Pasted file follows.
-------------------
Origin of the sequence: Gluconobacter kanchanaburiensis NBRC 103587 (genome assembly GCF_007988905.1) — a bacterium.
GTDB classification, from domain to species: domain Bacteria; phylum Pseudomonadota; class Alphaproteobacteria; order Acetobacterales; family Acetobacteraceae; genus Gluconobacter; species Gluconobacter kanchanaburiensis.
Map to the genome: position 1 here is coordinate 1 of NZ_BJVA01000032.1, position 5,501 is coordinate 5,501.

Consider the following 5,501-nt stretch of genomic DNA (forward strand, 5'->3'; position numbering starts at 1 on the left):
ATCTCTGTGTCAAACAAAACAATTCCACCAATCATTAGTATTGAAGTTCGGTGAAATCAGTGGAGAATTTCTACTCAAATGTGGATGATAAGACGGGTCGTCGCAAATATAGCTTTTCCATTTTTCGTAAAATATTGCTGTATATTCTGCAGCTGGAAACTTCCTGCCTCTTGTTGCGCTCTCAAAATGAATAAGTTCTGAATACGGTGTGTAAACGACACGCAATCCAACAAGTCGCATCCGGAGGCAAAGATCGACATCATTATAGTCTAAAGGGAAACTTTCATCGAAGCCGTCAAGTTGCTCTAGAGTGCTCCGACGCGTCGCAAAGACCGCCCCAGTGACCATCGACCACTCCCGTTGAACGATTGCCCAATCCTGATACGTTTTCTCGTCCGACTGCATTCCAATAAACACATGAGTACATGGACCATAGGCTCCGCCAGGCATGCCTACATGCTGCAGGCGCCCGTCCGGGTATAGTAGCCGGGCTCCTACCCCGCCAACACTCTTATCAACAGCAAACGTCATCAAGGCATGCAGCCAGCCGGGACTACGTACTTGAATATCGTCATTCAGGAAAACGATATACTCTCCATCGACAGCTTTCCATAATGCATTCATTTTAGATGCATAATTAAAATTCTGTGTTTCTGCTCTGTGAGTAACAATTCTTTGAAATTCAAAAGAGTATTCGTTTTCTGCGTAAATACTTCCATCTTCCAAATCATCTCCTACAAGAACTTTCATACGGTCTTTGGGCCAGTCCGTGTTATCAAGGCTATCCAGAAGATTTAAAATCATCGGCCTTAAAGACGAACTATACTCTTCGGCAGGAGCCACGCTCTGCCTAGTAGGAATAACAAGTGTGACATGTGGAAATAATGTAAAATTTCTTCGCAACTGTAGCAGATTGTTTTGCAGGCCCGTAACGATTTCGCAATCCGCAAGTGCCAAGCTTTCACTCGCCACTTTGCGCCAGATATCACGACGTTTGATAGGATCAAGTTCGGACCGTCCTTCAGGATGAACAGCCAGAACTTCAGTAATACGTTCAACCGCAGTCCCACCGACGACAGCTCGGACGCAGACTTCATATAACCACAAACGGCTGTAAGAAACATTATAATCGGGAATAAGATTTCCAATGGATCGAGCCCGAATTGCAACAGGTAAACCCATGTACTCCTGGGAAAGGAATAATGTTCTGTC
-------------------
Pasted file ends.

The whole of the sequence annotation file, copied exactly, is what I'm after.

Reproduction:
Origin of the sequence: Gluconobacter kanchanaburiensis NBRC 103587 (genome assembly GCF_007988905.1) — a bacterium.
GTDB classification, from domain to species: domain Bacteria; phylum Pseudomonadota; class Alphaproteobacteria; order Acetobacterales; family Acetobacteraceae; genus Gluconobacter; species Gluconobacter kanchanaburiensis.
Map to the genome: position 1 here is coordinate 1 of NZ_BJVA01000032.1, position 5,501 is coordinate 5,501.

Consider the following 5,501-nt stretch of genomic DNA (forward strand, 5'->3'; position numbering starts at 1 on the left):
ATCTCTGTGTCAAACAAAACAATTCCACCAATCATTAGTATTGAAGTTCGGTGAAATCAGTGGAGAATTTCTACTCAAATGTGGATGATAAGACGGGTCGTCGCAAATATAGCTTTTCCATTTTTCGTAAAATATTGCTGTATATTCTGCAGCTGGAAACTTCCTGCCTCTTGTTGCGCTCTCAAAATGAATAAGTTCTGAATACGGTGTGTAAACGACACGCAATCCAACAAGTCGCATCCGGAGGCAAAGATCGACATCATTATAGTCTAAAGGGAAACTTTCATCGAAGCCGTCAAGTTGCTCTAGAGTGCTCCGACGCGTCGCAAAGACCGCCCCAGTGACCATCGACCACTCCCGTTGAACGATTGCCCAATCCTGATACGTTTTCTCGTCCGACTGCATTCCAATAAACACATGAGTACATGGACCATAGGCTCCGCCAGGCATGCCTACATGCTGCAGGCGCCCGTCCGGGTATAGTAGCCGGGCTCCTACCCCGCCAACACTCTTATCAACAGCAAACGTCATCAAGGCATGCAGCCAGCCGGGACTACGTACTTGAATATCGTCATTCAGGAAAACGATATACTCTCCATCGACAGCTTTCCATAATGCATTCATTTTAGATGCATAATTAAAATTCTGTGTTTCTGCTCTGTGAGTAACAATTCTTTGAAATTCAAAAGAGTATTCGTTTTCTGCGTAAATACTTCCATCTTCCAAATCATCTCCTACAAGAACTTTCATACGGTCTTTGGGCCAGTCCGTGTTATCAAGGCTATCCAGAAGATTTAAAATCATCGGCCTTAAAGACGAACTATACTCTTCGGCAGGAGCCACGCTCTGCCTAGTAGGAATAACAAGTGTGACATGTGGAAATAATGTAAAATTTCTTCGCAACTGTAGCAGATTGTTTTGCAGGCCCGTAACGATTTCGCAATCCGCAAGTGCCAAGCTTTCACTCGCCACTTTGCGCCAGATATCACGACGTTTGATAGGATCAAGTTCGGACCGTCCTTCAGGATGAACAGCCAGAACTTCAGTAATACGTTCAACCGCAGTCCCACCGACGACAGCTCGGACGCAGACTTCATATAACCACAAACGGCTGTAAGAAACATTATAATCGGGAATAAGATTTCCAATGGATCGAGCCCGAATTGCAACAGGTAAACCCATGTACTCCTGGGAAAGGAATAATGTTCTGTC